• As many as 49,700 direct, indirect and induced jobs will be created as a result of deploying CCS and hydrogen technologies in the Humber region. Working in partnership with the UK Government, these new jobs could begin to be realised in as little as four years’ time (2024), peaking at 49,700 jobs in 2027.
  • These jobs include up to 25,200 high quality jobs in construction, such as welders, pipe fitters, machine installers and technicians; with a further 24,500 supported across the supply chain and wider economy.
  • Developing BECCS at Drax itself would support on average 10,500 direct, indirect and induced jobs per year during construction between 2024 to 2031, peaking at 16,800 jobs in 2028.
  • BECCS at Drax would also generate an additional £370 million on average in direct GVA each year during the construction period (2024 to 2031) – and an additional £170 million per year and £210 million per year in indirect and induced GVA Total GVA peaks at £1.1bn in 2028.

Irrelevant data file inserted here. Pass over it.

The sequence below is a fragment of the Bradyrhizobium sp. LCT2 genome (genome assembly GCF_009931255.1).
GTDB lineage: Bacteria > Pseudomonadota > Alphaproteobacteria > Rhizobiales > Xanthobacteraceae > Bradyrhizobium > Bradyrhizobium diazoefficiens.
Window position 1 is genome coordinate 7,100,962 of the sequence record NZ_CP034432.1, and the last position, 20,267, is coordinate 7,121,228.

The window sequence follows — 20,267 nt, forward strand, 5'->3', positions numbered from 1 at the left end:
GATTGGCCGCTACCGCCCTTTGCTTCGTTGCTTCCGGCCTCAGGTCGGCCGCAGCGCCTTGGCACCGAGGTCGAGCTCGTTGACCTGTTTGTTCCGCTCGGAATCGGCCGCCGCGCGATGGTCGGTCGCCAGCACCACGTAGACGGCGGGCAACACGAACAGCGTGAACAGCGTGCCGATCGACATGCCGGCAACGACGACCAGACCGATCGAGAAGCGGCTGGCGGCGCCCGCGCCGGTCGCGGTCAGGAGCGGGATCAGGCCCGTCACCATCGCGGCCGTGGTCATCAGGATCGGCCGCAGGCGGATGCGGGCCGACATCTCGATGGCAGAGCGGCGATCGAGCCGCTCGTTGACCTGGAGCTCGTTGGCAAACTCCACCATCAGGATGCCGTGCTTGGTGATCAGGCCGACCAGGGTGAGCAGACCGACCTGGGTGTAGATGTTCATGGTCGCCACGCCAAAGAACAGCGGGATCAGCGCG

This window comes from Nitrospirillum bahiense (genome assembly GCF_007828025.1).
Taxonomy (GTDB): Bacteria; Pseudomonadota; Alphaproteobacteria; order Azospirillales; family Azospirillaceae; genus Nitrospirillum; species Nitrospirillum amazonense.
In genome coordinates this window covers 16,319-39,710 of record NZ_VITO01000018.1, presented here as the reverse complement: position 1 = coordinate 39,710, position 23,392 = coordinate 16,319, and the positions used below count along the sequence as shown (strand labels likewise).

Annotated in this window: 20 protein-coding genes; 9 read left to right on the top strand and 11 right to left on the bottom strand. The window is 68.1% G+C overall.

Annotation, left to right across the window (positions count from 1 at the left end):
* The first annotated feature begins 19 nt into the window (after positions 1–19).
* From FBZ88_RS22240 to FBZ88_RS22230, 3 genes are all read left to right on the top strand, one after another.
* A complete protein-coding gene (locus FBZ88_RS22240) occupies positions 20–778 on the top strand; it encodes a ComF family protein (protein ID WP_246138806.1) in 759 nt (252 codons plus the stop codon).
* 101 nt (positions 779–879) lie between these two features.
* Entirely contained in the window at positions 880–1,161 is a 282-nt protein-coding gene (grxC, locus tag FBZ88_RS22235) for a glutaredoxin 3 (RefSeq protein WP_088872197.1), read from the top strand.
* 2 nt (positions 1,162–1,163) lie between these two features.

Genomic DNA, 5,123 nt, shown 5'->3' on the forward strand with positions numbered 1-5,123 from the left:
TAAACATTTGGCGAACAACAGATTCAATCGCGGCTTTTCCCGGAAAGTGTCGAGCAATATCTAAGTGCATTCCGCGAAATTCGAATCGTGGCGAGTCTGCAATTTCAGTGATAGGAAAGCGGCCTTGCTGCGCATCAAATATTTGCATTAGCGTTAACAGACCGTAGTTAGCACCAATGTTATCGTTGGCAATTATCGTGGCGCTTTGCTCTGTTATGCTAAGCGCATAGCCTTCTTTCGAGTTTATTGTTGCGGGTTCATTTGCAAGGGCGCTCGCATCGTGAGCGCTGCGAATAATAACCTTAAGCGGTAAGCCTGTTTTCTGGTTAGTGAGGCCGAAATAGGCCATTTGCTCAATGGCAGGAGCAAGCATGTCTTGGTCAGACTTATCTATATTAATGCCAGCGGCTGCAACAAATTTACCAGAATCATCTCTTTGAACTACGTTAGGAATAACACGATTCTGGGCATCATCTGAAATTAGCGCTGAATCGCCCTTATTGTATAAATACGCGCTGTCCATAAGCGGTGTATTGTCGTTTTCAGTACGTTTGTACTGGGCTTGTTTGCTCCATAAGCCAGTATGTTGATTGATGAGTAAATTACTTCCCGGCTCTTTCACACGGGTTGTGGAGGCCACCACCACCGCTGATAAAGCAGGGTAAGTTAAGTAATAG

• Deploying CCS and hydrogen technologies in the Humber would also deliver a peak of over £3.2 billion per year in direct, indirect and induced GVA in 2027 for the Humber economy.

Realising the joint opportunity of Humber and Teesside

  • As part of its commission, Vivid Economics also considered the benefits of rolling out CCS and hydrogen technologies in the Humber and Teesside industrial clusters, utilising shared CO2 transport and storage infrastructure in the Southern North Sea.
  • Developing the Humber and Teesside industrial clusters in parallel would on average support 19,000 direct jobs per year during the period 2024 to 2031 (peaking at 30,200 in 2027).

Levelling up through CCS and hydrogen

  • At its peak, the Humber and wider UK deployment of CCS and hydrogen technologies could support over 205,000 direct, indirect and induced jobs and almost £15 billion in direct, indirect and induced GVA.
  • Developing CCS and hydrogen technologies at Drax and across the wider Humber industrial cluster can help reverse a growing skills and investment gap in the region.
  • CCS and hydrogen technologies have the opportunity to create high quality jobs in the low carbon economy, during both the construction of projects and their subsequent operation and maintenance. These jobs include welders, pipe fitters and machine installers.